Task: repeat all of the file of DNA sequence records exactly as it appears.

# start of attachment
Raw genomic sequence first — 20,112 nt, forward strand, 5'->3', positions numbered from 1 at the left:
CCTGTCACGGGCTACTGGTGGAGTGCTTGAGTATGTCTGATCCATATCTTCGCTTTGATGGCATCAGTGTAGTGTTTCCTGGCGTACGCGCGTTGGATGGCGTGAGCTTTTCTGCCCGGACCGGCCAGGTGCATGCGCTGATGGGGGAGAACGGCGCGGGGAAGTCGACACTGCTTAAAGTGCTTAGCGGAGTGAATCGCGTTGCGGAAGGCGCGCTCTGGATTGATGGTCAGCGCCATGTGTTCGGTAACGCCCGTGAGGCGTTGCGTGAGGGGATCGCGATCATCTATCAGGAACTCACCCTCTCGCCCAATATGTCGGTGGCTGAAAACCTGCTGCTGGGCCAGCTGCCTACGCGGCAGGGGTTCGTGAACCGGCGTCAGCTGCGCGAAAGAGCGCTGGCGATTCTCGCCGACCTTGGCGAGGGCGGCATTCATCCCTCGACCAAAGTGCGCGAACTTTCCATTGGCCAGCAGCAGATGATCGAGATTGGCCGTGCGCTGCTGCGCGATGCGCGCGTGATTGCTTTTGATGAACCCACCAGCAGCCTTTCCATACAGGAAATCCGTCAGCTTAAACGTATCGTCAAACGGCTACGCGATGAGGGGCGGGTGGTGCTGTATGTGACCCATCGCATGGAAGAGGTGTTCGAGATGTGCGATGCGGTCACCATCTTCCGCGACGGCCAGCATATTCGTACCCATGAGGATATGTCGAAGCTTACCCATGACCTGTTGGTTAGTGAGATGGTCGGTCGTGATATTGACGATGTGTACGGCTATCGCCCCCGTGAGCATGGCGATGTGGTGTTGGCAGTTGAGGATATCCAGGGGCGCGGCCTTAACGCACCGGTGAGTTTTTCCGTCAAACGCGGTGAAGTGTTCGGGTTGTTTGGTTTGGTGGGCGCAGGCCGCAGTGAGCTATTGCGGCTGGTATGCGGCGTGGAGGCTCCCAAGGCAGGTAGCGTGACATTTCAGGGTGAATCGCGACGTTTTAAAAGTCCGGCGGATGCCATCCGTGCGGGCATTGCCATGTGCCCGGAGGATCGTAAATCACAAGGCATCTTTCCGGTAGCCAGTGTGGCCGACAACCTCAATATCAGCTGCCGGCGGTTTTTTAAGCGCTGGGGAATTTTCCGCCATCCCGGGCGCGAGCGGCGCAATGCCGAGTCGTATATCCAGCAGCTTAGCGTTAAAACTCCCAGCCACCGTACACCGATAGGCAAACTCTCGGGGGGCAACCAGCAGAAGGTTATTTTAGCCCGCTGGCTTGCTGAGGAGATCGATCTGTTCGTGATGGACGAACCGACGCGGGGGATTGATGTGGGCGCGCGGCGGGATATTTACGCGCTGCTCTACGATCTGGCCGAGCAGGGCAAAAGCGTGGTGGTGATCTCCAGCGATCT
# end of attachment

Raw genomic sequence first — 20,112 nt, forward strand, 5'->3', positions numbered from 1 at the left:
CCTGTCACGGGCTACTGGTGGAGTGCTTGAGTATGTCTGATCCATATCTTCGCTTTGATGGCATCAGTGTAGTGTTTCCTGGCGTACGCGCGTTGGATGGCGTGAGCTTTTCTGCCCGGACCGGCCAGGTGCATGCGCTGATGGGGGAGAACGGCGCGGGGAAGTCGACACTGCTTAAAGTGCTTAGCGGAGTGAATCGCGTTGCGGAAGGCGCGCTCTGGATTGATGGTCAGCGCCATGTGTTCGGTAACGCCCGTGAGGCGTTGCGTGAGGGGATCGCGATCATCTATCAGGAACTCACCCTCTCGCCCAATATGTCGGTGGCTGAAAACCTGCTGCTGGGCCAGCTGCCTACGCGGCAGGGGTTCGTGAACCGGCGTCAGCTGCGCGAAAGAGCGCTGGCGATTCTCGCCGACCTTGGCGAGGGCGGCATTCATCCCTCGACCAAAGTGCGCGAACTTTCCATTGGCCAGCAGCAGATGATCGAGATTGGCCGTGCGCTGCTGCGCGATGCGCGCGTGATTGCTTTTGATGAACCCACCAGCAGCCTTTCCATACAGGAAATCCGTCAGCTTAAACGTATCGTCAAACGGCTACGCGATGAGGGGCGGGTGGTGCTGTATGTGACCCATCGCATGGAAGAGGTGTTCGAGATGTGCGATGCGGTCACCATCTTCCGCGACGGCCAGCATATTCGTACCCATGAGGATATGTCGAAGCTTACCCATGACCTGTTGGTTAGTGAGATGGTCGGTCGTGATATTGACGATGTGTACGGCTATCGCCCCCGTGAGCATGGCGATGTGGTGTTGGCAGTTGAGGATATCCAGGGGCGCGGCCTTAACGCACCGGTGAGTTTTTCCGTCAAACGCGGTGAAGTGTTCGGGTTGTTTGGTTTGGTGGGCGCAGGCCGCAGTGAGCTATTGCGGCTGGTATGCGGCGTGGAGGCTCCCAAGGCAGGTAGCGTGACATTTCAGGGTGAATCGCGACGTTTTAAAAGTCCGGCGGATGCCATCCGTGCGGGCATTGCCATGTGCCCGGAGGATCGTAAATCACAAGGCATCTTTCCGGTAGCCAGTGTGGCCGACAACCTCAATATCAGCTGCCGGCGGTTTTTTAAGCGCTGGGGAATTTTCCGCCATCCCGGGCGCGAGCGGCGCAATGCCGAGTCGTATATCCAGCAGCTTAGCGTTAAAACTCCCAGCCACCGTACACCGATAGGCAAACTCTCGGGGGGCAACCAGCAGAAGGTTATTTTAGCCCGCTGGCTTGCTGAGGAGATCGATCTGTTCGTGATGGACGAACCGACGCGGGGGATTGATGTGGGCGCGCGGCGGGATATTTACGCGCTGCTCTACGATCTGGCCGAGCAGGGCAAAAGCGTGGTGGTGATCTCCAGCGATCT